The General Assembly should fully fund the state’s contribution into the public employee pension systems, according to a measure approved by the House today. But the move contradicts Gov. Pat Quinn’s proposal to short the pension payment to free up some money that could help fill a $7.4 billion budget deficit next fiscal year.
Today’s floor debate over SB 1186, sponsored by House Speaker Michael Madigan, pitted the need to repay long-term debt against the immediate decline in state revenues. Gov. Pat Quinn proposed skipping about $2.3 billion in payments next fiscal year. Madigan today essentially took that option off the table — for now — saying he and the governor have a “legitimate difference of opinion.”
Next fiscal year, which starts July 1, is the last year of a so-called “ramp-up” payment that is part of a statutory schedule to force the state to gradually fund its share of the long-term pension obligations. Next year’s payment is supposed to exceed $4 billion. But the deficit is projected to reach at least $7.4 billion, according to Madigan.
The speaker said the bill to force full payment reflects that there was little support for a partial payment (102 members voted in support of full payment). But it also simply reinforces existing statute. The entire House GOP supported full payment. Fourteen Democrats, on the other hand, voted “present.” Several said that making a partial payment would free up more than $2.2 billion that could help fund safety net services during the economic recession.
Madigan laid out the revenue picture with and without a full pension contribution, which could bolster his argument that the state should increase the state income tax to balance the budget and pay its bills. Here’s Madigan’s break down:
- $16.9 billion – The amount already approved by the House to fund basic state operations and employee contracts. (It’s not yet approved by the Senate.)
- $3.5 billion – The amount left over to dole out to state services.
- $10 billion – The amount needed to fund the rest of Quinn’s proposed spending plan.
- $7 billion – The amount that would have to be cut to balance the budget without an income tax increase.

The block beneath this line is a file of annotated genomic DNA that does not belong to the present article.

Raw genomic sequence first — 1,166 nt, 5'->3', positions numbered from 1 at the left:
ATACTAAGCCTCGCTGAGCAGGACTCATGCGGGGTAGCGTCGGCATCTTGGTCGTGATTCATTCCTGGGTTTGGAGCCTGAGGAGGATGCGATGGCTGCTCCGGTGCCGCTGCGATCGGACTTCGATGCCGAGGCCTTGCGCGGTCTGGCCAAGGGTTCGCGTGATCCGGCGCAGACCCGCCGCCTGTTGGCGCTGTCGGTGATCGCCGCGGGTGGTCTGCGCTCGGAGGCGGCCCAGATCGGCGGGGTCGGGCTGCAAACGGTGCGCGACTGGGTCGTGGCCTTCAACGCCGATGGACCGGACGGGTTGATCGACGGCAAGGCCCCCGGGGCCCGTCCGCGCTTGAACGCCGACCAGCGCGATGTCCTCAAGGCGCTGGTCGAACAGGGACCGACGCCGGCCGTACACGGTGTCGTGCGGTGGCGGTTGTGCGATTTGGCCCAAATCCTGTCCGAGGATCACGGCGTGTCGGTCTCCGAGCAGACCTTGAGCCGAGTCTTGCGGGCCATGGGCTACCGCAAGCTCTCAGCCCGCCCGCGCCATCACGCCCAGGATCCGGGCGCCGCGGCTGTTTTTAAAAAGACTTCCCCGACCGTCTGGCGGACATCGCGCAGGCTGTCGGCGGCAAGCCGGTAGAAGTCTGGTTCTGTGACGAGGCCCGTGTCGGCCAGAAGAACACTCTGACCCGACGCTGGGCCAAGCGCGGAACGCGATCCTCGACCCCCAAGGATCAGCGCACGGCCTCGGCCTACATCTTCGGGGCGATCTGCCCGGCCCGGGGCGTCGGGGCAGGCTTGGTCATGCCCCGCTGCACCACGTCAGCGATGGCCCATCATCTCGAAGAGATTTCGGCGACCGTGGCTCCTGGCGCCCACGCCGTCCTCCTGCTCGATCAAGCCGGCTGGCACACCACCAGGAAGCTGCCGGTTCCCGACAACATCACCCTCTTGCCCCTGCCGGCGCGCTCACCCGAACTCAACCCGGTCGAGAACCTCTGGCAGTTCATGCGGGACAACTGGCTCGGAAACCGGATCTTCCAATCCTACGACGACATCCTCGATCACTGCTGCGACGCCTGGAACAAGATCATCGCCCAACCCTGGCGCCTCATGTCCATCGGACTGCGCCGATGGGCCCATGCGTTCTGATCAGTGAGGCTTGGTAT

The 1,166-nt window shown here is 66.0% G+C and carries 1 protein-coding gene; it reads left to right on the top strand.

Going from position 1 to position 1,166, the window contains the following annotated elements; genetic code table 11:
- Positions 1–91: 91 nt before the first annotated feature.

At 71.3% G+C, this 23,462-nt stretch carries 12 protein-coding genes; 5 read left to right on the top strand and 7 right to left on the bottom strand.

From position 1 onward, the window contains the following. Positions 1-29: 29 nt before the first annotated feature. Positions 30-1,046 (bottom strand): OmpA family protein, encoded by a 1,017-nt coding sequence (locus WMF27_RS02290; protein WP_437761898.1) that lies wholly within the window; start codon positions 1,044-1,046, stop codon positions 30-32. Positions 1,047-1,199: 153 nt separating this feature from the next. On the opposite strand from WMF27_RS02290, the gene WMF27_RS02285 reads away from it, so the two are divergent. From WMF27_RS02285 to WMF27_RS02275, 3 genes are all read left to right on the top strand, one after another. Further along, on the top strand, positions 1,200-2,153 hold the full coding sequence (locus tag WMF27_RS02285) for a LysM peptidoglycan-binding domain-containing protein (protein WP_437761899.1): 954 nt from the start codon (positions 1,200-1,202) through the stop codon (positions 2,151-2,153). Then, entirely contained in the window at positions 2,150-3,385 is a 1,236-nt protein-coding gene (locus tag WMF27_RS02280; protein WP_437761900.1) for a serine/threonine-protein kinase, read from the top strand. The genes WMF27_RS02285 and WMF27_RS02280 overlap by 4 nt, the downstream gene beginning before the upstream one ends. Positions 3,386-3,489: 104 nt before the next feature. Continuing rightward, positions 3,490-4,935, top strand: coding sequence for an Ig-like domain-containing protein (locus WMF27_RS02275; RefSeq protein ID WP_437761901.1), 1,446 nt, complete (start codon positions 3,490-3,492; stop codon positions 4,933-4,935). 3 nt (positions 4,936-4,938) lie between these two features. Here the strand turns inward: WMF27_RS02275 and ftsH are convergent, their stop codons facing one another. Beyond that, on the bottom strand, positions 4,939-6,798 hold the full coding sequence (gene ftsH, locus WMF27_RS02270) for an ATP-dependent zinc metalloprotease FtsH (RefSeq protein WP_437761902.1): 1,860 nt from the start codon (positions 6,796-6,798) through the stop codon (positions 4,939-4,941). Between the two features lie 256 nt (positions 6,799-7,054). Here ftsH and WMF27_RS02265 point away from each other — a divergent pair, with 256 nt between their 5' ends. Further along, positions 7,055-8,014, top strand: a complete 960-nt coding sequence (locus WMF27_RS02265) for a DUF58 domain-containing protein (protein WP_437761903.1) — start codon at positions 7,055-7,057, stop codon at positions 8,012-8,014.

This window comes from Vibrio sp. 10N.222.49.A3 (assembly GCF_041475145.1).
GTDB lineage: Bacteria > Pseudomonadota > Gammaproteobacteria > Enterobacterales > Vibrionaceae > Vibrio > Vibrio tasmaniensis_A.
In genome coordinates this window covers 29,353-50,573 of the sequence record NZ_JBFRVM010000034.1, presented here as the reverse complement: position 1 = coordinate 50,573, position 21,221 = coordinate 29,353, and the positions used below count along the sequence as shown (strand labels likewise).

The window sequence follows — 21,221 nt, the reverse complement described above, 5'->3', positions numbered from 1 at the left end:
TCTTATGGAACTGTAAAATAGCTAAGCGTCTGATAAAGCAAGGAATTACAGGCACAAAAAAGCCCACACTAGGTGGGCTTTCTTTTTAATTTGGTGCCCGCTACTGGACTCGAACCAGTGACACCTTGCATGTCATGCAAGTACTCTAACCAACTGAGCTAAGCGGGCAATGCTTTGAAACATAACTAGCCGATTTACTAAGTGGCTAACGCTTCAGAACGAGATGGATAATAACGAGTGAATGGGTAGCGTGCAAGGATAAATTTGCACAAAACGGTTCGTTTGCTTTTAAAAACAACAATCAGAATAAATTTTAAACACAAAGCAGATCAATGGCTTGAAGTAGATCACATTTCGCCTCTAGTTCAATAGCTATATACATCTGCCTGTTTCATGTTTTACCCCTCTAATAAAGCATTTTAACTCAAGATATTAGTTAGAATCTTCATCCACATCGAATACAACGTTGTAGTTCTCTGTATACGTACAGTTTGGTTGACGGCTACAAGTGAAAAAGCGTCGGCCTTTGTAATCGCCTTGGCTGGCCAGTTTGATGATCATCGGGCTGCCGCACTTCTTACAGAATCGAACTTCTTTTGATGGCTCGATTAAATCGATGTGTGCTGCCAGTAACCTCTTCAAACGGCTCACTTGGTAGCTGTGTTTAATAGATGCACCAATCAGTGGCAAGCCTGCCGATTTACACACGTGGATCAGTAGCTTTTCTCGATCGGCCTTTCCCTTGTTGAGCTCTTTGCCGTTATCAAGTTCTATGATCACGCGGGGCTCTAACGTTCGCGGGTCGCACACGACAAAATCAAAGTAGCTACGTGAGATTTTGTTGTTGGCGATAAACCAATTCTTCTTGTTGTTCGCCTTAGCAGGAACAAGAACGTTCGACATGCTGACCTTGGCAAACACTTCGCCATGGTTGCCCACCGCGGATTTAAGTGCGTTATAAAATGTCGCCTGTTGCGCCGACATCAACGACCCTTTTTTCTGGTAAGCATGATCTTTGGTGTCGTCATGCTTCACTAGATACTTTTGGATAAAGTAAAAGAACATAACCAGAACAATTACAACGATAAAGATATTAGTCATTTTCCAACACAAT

But even with an income tax increase of 1.5 percentage points, as proposed by Quinn, the state would only garner about $3.7 billion. Legislators would still have to cut nearly $3 billion more to achieve a balanced budget.
Sen. Don Harmon, an Oak Park Democrat, said that the cuts that would be needed without a tax increase could be more than most lawmakers want to consider. “I don’t know if any of us have come to grips fully with what cuts of that magnitude would mean to people who live in our districts,” he said. “We’ve got pages and pages and pages of potential cuts, and they will hurt real people. And we’re trying to balance that.”
Harmon added that the Senate Democratic Caucus sees the pension payments as part of the larger budget negotiations. “Obviously, we’d all like to make the full pension payment. It’s just a question of the competing needs and the limited revenue available. It’s within the context of the overall budget development, not a stand alone issue.”
Republican Sen. Matt Murphy of Palatine disagreed that Democrats are looking at the bigger budget picture, which he said could lead to a piecemeal approach and, ultimately, mistakes. “It’s almost like they’re doing these things in a vacuum,” he said. He suggested short-term borrowing as a way to fully fund pensions and avoid an income tax increase.
The legislature could always do what it did last year: approve an unbalanced budget and force the governor to cut programs over the summer. There are many ways this scenario could play out.
Meanwhile, Quinn’s effort to enact a two-tiered system that would provide less generous benefits to newly hired teachers and state employees has stalled but is still in negotiations behind closed doors.